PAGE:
Western Michigan University’s Academically Talented Youth Program (ATYP) is an advanced and accelerated educational opportunity for academically talented middle and high school students. The program is designed to provide a challenging, fast-paced and above-grade-level curriculum for motivated learners.
Here is a list of current titles for ATYP AP English. Individual titles are 15% off. Buy all six books as a bundle and receive a 20% discount.
Books ordered will be distributed through ATYP after the first week of January.
ATYP AP English Bundle
Purchase all 3 titles for the current semester at a discounted price: Crime and Punishment, Utopia, The Prince, Macbeth, We and Notes From Underground.
Crime and Punishment by Fyodor Dostoevsky
One of the supreme masterpieces of world literature, Crime and Punishment catapulted Dostoyevsky to the forefront of Russian writers and into the ranks of the world’s greatest novelists. Drawing upon experiences from his own prison days, the author recounts in feverish, compelling tones the story of Raskolnikov, an impoverished student tormented by his own nihilism, and the struggle between good and evil. Believing that he is above the law, and convinced that humanitarian ends justify vile means, he brutally murders an old woman — a pawnbroker whom he regards as “stupid, ailing, greedy…good for nothing.” Overwhelmed afterwards by feelings of guilt and terror, Raskolnikov confesses to the crime and goes to prison.
Utopia by Thomas More
Inspiring, provocative, prophetic, and enigmatic, Utopia is the literary masterpiece of a visionary statesman and one of the most influential books of the modern world.
Based on Thomas More’s penetrating analysis of the folly and tragedy of the politics of his time and all times, Utopia (1516) is a seedbed of alternative political institutions and a perennially challenging exploration of the possibilities and limitations of political action.
The Prince by Niccolò Macchievelli
As a young Florentine envoy to the courts of France and the Italian principalities, Niccolò Machiavelli (1469–1527) was able to observe firsthand the lives of people strongly united under one powerful ruler. His fascination with that political rarity and his intense desire to see the Medici family assume a similar role in Italy provided the foundation for his “primer for princes.” In this classic guide to acquiring and maintaining political power, Machiavelli used a rational approach to advise prospective rulers, developing logical arguments and alternatives for a number of potential problems, among them governing hereditary monarchies, dealing with colonies and the treatment of conquered peoples. Refreshing in its directness, yet often disturbing in its cold practicality, The Prince sets down a frighteningly pragmatic formula for political fortune. Starkly relevant to the political upheavals of the 20th century, this calculating prescription for power remains today, nearly 500 years after it was written, a timely and startling lesson in the practice of autocratic rule that continues to be much read and studied by students, scholars and general readers as well.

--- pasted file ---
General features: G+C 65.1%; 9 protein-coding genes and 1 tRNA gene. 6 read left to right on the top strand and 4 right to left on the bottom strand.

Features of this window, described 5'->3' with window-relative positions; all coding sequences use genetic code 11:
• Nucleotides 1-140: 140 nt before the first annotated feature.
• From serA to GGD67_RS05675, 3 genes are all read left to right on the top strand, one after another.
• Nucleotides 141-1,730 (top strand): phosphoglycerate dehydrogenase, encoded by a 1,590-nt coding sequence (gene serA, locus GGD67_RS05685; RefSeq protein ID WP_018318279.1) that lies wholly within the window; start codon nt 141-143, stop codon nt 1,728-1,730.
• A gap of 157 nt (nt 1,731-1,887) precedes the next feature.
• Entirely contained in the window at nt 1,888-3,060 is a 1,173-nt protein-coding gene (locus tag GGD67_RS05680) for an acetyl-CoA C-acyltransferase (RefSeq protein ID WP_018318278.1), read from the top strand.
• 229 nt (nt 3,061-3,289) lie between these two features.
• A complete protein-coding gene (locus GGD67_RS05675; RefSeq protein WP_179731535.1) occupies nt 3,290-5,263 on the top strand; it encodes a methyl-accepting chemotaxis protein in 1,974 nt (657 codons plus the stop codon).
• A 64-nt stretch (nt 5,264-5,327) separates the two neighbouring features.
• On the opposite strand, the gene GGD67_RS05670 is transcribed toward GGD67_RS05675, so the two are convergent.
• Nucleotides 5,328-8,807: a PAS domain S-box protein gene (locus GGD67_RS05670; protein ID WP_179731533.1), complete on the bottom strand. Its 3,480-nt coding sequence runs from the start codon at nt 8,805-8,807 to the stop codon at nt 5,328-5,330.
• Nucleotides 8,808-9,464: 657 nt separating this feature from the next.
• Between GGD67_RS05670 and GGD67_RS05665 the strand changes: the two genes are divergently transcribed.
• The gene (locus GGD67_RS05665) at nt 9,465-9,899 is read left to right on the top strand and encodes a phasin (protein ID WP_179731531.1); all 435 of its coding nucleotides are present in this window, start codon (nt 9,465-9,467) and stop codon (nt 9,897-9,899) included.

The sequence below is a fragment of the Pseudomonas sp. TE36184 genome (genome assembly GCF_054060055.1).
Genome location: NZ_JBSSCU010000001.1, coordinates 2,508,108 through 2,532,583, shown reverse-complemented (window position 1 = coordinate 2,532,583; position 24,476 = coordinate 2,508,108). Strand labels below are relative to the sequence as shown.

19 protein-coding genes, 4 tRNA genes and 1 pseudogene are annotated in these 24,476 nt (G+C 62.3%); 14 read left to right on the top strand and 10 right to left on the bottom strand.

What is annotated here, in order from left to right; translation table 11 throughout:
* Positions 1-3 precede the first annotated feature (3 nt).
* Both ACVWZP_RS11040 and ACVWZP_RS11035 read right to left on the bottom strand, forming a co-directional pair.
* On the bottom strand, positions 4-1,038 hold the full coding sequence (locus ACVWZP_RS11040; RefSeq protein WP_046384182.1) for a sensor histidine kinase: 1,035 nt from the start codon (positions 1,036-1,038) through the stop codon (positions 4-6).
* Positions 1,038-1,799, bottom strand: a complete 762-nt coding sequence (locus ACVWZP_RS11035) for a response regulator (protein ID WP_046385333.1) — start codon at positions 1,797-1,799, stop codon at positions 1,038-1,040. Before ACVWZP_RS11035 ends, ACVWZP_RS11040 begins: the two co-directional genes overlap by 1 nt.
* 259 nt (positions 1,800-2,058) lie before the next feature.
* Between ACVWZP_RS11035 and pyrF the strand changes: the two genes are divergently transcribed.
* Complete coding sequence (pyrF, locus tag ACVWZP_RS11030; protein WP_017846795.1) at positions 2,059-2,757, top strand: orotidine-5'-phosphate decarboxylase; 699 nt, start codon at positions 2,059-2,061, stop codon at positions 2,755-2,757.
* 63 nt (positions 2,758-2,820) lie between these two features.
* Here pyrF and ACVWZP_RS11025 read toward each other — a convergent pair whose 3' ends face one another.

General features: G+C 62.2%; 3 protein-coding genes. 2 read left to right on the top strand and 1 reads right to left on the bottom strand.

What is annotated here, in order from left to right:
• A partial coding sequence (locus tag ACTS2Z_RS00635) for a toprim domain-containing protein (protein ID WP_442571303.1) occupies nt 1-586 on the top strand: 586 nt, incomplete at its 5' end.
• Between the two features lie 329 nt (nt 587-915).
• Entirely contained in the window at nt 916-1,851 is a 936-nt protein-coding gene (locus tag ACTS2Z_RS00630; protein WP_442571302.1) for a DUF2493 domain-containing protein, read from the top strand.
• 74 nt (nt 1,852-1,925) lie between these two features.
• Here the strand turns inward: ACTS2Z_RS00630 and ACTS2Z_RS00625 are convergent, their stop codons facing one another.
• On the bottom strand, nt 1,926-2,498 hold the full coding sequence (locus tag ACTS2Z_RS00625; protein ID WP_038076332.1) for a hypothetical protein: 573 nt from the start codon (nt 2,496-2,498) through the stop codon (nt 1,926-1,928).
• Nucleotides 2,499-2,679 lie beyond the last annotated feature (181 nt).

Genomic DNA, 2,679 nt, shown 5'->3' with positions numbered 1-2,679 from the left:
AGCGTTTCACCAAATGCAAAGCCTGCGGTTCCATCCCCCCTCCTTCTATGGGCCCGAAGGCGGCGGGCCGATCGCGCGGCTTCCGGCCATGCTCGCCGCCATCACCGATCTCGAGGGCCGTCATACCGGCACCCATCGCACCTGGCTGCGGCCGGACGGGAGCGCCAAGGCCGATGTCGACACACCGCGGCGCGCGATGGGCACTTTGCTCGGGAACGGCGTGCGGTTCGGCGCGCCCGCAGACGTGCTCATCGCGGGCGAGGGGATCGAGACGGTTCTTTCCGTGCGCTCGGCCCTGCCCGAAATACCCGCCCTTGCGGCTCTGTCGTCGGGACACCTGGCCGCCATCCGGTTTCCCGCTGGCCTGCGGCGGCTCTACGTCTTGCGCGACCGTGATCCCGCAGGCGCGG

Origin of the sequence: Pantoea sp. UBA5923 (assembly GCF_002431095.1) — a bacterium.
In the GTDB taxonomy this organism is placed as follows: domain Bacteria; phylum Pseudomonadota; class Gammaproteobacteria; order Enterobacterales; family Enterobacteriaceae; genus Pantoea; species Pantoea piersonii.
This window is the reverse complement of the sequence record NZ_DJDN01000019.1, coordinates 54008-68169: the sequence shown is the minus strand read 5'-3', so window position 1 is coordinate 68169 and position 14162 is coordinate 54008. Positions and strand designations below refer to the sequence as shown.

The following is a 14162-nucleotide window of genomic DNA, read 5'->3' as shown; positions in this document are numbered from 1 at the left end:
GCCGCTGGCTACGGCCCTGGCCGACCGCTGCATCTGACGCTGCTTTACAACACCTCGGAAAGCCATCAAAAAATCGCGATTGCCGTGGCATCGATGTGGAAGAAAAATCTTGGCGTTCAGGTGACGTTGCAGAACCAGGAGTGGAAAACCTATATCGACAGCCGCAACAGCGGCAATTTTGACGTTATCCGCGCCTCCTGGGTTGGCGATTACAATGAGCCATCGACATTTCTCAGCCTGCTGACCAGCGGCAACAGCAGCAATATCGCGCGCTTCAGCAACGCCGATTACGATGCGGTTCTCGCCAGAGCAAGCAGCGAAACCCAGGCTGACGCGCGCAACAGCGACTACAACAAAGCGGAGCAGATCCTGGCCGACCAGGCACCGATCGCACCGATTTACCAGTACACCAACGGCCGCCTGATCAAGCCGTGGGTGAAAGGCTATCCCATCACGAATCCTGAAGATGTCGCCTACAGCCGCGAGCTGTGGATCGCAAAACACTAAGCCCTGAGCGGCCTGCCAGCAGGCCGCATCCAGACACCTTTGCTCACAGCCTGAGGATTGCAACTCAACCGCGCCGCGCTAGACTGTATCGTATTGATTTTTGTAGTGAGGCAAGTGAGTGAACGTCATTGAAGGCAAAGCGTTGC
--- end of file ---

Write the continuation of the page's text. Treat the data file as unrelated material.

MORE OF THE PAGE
Macbeth by William Shakespeare
In 1603, James VI of Scotland ascended the English throne, becoming James I of England. London was alive with an interest in all things Scottish, and Shakespeare turned to Scottish history for material. He found a spectacle of violence and stories of traitors advised by witches and wizards, echoing James’s belief in a connection between treason and witchcraft.
In depicting a man who murders to become king, Macbeth teases us with huge questions. Is Macbeth tempted by fate, or by his or his wife’s ambition? Why does their success turn to ashes?
We by Yevgeny Zamyatin
In the One State of the great Benefactor, there are no individuals, only numbers. Life is an ongoing process of mathematical precision, a perfectly balanced equation. Primitive passions and instincts have been subdued. Even nature has been defeated, banished behind the Green Wall. But one frontier remains: outer space. Now, with the creation of the spaceship Integral, that frontier — and whatever alien species are to be found there — will be subjugated to the beneficent yoke of reason.One number, D-503, chief architect of the Integral, decides to record his thoughts in the final days before the launch for the benefit of less advanced societies. But a chance meeting with the beautiful 1-330 results in an unexpected discovery that threatens everything D-503 believes about himself and the One State. The discovery — or rediscovery — of inner space…and that disease the ancients called the soul.
Notes From the Underground by Fyodor Dostoevsky
In 1864, just prior to the years in which he wrote his greatest novels — Crime and Punishment, The Idiot, The Possessed and The Brothers Karamazov — Fyodor Dostoyevsky (1821–1881) penned the darkly fascinating Notes from the Underground. Its nameless hero is a profoundly alienated individual in whose brooding self-analysis there is a search for the true and the good in a world of relative values and few absolutes. Moreover, the novel introduces themes — moral, religious, political and social — that dominated Dostoyevsky’s later works. Notes from the Underground, then, aside from its own compelling qualities, offers readers an ideal introduction to the creative imagination, profundity and uncanny psychological penetration of one of the most influential novelists of the nineteenth century. Constance Garnett’s authoritative translation is reprinted here, with a new introduction.